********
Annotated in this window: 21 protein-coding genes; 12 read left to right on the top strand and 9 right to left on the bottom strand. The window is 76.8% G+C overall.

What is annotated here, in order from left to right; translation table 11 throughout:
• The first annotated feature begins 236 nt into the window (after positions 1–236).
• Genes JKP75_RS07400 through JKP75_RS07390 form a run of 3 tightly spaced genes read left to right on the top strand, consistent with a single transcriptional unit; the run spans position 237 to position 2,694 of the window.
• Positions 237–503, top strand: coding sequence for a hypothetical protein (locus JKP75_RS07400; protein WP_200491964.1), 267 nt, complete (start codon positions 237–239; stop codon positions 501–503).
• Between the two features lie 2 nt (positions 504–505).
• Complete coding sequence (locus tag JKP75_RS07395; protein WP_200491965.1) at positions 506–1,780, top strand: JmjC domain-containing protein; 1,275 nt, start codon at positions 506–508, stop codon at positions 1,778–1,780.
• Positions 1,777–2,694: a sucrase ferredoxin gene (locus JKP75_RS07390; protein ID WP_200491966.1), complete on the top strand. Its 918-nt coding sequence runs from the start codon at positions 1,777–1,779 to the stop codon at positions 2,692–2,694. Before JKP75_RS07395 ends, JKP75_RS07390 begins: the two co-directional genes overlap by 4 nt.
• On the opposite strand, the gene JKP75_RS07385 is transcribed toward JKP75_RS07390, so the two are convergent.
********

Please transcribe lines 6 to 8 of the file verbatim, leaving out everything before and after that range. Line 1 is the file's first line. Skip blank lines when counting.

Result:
• Between the two features lie 2 nt (positions 504–505).
• Complete coding sequence (locus tag JKP75_RS07395; protein WP_200491965.1) at positions 506–1,780, top strand: JmjC domain-containing protein; 1,275 nt, start codon at positions 506–508, stop codon at positions 1,778–1,780.
• Positions 1,777–2,694: a sucrase ferredoxin gene (locus JKP75_RS07390; protein ID WP_200491966.1), complete on the top strand. Its 918-nt coding sequence runs from the start codon at positions 1,777–1,779 to the stop codon at positions 2,692–2,694. Before JKP75_RS07395 ends, JKP75_RS07390 begins: the two co-directional genes overlap by 4 nt.